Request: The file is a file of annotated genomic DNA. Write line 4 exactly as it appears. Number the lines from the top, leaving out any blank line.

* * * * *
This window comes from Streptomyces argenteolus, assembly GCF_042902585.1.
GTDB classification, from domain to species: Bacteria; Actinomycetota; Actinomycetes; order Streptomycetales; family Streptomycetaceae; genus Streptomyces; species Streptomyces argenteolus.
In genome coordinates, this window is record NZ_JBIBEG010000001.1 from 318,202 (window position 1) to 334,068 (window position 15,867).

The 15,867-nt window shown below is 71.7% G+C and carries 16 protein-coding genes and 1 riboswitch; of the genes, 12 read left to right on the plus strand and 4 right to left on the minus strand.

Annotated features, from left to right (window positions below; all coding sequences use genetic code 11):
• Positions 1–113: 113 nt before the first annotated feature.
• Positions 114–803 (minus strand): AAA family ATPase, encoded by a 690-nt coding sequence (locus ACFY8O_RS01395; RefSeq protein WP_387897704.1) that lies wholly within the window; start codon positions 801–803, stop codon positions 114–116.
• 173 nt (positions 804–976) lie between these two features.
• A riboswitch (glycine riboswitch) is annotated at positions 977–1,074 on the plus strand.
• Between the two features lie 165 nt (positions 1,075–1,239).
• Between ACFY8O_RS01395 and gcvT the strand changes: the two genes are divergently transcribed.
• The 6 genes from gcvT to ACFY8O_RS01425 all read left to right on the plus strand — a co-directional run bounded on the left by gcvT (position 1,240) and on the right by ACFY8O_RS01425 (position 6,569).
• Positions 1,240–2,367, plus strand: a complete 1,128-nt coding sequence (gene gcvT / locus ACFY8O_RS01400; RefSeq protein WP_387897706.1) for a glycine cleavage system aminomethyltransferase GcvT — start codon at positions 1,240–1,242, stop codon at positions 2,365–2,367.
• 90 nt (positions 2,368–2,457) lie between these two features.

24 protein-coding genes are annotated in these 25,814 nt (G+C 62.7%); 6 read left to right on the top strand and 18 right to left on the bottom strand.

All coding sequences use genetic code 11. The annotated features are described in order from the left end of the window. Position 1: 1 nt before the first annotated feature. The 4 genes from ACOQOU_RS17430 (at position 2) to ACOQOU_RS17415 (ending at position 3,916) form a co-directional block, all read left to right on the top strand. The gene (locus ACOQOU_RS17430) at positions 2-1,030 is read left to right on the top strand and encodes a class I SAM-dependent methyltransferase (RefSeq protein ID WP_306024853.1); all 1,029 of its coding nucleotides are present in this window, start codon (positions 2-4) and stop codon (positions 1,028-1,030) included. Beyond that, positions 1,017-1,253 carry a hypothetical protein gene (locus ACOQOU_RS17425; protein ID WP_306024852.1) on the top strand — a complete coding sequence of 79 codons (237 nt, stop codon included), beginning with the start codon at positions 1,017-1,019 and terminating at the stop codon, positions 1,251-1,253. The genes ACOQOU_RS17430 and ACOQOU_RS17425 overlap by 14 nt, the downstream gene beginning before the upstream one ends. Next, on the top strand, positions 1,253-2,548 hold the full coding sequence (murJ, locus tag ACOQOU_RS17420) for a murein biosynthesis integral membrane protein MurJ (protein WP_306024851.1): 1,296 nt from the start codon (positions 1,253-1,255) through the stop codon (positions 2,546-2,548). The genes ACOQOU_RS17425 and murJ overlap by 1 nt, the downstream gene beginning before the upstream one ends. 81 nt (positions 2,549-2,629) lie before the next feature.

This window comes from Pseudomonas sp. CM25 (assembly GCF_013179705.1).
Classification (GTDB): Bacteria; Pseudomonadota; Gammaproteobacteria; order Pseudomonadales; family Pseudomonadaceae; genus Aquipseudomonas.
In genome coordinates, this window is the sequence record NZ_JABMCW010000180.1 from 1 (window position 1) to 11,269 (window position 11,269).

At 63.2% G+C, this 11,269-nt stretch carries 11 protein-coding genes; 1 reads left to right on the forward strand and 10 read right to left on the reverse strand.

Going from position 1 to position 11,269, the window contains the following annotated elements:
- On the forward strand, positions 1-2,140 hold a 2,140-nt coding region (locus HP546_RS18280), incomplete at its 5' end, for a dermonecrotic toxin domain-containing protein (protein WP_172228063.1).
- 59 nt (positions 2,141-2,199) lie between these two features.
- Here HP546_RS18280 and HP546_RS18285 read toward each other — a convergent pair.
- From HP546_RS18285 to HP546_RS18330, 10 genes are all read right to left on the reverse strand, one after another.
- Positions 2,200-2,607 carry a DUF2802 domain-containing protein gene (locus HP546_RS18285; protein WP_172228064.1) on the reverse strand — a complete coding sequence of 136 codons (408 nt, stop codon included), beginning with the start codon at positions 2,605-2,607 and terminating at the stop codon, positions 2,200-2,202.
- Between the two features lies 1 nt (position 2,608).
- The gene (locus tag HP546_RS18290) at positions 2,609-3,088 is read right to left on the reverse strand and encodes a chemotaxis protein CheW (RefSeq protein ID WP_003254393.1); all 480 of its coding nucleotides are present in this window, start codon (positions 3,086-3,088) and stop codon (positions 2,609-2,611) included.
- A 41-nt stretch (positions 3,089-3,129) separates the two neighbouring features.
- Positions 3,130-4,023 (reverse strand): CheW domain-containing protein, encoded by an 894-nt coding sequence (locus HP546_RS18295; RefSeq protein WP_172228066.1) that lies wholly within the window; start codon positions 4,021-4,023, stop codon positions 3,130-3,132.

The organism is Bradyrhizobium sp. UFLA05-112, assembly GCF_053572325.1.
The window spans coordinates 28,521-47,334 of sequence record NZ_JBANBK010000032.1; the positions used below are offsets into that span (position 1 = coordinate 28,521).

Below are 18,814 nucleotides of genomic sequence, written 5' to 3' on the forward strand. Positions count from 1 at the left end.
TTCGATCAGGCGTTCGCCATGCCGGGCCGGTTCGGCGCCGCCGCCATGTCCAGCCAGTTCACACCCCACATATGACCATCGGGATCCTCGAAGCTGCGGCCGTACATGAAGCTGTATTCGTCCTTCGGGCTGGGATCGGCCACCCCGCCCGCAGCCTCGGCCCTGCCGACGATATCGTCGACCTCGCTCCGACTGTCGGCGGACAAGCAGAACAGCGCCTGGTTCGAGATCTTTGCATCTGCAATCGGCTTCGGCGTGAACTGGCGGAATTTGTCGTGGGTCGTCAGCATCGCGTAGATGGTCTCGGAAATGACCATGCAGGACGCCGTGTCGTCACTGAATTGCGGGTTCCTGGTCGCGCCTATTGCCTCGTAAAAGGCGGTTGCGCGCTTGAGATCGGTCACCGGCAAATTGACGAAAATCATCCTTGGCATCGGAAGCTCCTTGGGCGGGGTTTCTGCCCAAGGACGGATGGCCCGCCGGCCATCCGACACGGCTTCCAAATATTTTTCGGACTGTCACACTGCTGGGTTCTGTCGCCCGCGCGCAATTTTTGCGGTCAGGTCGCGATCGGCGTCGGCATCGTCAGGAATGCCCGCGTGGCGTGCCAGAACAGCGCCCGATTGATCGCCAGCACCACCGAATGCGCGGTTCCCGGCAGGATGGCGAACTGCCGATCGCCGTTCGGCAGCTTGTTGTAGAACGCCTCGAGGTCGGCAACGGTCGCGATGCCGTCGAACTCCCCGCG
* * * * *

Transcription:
The 15,867-nt window shown below is 71.7% G+C and carries 16 protein-coding genes and 1 riboswitch; of the genes, 12 read left to right on the plus strand and 4 right to left on the minus strand.